Paris Masters: Stunning Djokovic & Ferrer throw down London gauntlet

Novak Djokovic beats Roger Federer in three sets to set up a Paris Masters final against David Ferrer, who downed Rafael Nadal

novak djokovic
Novak Djokovic will face David Ferrer in Sunday's final in Paris Photo: Marianne Bevis

Already in Paris, some gauntlets had been firmly thrown down by one ATP World Tour Finals quartet to the other.

World No1 Rafael Nadal put the last man to qualify for London, Richard Gasquet, firmly in his place, losing only five games in just over an hour to advance to the semis.

Novak Djokovic, taken to the limit in both 2013 meetings with Stan Wawrinka, both in Grand Slam five-setters, made sure that the Swiss did not get another confidence-boosting result. He too allowed his opponent only five games in a sizzling quarter-final display that showed he was not just focused on the WTF trophy but on snatching the No1 ranking from Nadal.

Roger Federer, late to qualify for London after a year of confidence-sapping injury and early losses, boosted that confidence with a win over the man who beat him to the Basel title last week, Juan Martin del Potro. The Argentine had won their last three matches, including the one at the WTFs last year, so this was a particularly timely scalp: Federer had this year scored just one win over a top-10 player and one over this year’s London rivals—until now.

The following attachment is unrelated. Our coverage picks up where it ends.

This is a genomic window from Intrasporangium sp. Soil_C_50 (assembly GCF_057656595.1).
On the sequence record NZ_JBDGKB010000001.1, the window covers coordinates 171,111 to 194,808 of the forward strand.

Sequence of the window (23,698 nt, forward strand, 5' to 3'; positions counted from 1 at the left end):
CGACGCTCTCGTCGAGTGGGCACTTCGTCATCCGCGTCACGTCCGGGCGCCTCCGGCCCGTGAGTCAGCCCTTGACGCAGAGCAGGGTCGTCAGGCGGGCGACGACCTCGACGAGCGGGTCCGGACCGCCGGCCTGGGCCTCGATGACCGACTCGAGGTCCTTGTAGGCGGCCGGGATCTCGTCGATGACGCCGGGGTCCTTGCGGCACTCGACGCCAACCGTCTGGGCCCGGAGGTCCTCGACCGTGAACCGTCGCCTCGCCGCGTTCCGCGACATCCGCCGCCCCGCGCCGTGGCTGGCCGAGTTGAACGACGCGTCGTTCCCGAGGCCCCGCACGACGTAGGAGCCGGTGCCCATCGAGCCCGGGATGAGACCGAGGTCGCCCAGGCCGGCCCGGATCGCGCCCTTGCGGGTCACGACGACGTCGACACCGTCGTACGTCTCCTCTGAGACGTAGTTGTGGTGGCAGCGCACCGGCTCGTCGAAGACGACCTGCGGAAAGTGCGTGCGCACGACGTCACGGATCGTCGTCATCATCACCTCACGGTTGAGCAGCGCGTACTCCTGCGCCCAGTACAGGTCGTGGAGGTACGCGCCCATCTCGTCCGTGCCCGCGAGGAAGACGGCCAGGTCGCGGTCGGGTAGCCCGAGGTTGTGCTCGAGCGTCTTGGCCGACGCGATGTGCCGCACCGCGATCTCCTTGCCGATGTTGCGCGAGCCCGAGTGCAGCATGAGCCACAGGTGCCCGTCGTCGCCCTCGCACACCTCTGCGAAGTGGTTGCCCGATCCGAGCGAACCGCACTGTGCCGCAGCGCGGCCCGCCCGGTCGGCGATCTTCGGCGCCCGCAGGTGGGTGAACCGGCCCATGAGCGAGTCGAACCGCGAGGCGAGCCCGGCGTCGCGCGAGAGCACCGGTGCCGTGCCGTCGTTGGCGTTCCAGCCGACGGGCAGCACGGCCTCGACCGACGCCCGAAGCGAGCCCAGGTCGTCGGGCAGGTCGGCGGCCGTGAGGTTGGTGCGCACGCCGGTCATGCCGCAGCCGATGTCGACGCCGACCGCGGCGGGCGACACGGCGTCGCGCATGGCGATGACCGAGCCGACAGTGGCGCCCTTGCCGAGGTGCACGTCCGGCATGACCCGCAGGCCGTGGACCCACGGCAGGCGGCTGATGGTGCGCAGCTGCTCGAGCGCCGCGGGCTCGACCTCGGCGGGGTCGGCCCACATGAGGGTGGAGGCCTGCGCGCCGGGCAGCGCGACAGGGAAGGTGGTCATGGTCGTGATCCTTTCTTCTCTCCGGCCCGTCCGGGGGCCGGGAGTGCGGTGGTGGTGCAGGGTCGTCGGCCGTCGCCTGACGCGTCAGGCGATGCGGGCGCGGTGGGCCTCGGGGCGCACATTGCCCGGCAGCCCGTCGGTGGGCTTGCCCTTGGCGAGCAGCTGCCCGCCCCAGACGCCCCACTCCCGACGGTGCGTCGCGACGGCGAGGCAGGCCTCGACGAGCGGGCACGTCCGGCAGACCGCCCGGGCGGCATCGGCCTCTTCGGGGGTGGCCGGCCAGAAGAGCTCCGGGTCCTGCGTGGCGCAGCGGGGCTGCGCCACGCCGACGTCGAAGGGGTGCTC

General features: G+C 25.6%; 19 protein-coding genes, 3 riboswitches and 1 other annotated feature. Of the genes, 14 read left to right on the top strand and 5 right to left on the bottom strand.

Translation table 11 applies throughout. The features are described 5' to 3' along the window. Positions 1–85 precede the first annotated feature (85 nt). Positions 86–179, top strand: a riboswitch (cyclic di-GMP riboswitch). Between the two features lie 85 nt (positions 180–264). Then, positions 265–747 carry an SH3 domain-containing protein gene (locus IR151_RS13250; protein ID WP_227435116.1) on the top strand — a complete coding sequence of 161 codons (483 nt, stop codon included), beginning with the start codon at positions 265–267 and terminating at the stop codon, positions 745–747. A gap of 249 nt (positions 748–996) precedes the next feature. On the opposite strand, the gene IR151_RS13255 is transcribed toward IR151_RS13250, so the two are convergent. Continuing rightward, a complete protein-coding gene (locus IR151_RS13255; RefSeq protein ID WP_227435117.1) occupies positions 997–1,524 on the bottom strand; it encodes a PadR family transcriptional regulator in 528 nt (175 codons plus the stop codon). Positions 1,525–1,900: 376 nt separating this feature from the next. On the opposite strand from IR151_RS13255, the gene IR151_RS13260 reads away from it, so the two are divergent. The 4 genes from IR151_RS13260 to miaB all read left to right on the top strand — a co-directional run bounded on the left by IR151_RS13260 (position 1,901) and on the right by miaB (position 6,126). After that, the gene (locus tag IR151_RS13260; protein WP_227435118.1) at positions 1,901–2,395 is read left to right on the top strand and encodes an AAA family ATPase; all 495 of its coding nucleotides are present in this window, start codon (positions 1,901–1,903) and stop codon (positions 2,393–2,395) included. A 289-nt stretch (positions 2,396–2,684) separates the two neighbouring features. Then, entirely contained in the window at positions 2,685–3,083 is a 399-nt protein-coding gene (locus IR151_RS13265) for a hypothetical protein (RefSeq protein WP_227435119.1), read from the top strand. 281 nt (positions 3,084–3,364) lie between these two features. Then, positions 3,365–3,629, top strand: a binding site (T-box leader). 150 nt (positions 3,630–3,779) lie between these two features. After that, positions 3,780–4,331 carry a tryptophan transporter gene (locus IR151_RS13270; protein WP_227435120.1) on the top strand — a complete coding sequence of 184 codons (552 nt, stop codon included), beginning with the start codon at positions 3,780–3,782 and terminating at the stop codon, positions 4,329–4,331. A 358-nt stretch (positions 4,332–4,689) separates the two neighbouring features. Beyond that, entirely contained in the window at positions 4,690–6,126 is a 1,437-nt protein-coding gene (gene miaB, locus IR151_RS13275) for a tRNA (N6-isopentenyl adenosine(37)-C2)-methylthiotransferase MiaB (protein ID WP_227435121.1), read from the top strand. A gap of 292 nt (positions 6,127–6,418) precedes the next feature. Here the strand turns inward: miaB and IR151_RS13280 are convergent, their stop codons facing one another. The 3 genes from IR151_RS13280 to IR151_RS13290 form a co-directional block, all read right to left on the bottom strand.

And for David Ferrer, standing at a career-high No3 and defending his only Masters title, his fight back from a set down against Tomas Berdych was also significant. Although he won their last meeting at the 2012 Davis Cup final, he lost their previous match, two years ago at the WTFs. It marked only his second top-10 win this year.

The question was, therefore, which of the four would assert their superiority in the Paris semis at this vital stage in the calendar? And it was hard to see beyond the two vying for year-end glory from their places at the top of the rankings.

Nadal went into his semi with a 2,000 point lead over Djokovic and an extraordinary 6,470 lead over his semi opponent, Ferrer. But worse still for the lower-ranked Spaniard, Nadal held a 20-4 head-to-head advantage, including all four meetings this year, and was aiming to reach his 14th final in 16 tournaments this year.

But if Nadal’s form was outstanding, Djokovic’s was looking its equal since their US Open final meeting: a 15-match streak that included the Beijing and Shanghai titles. And as for his points lead over his semi opponent, Federer, it was as impressive as Nadal’s over Ferrer: 6,165.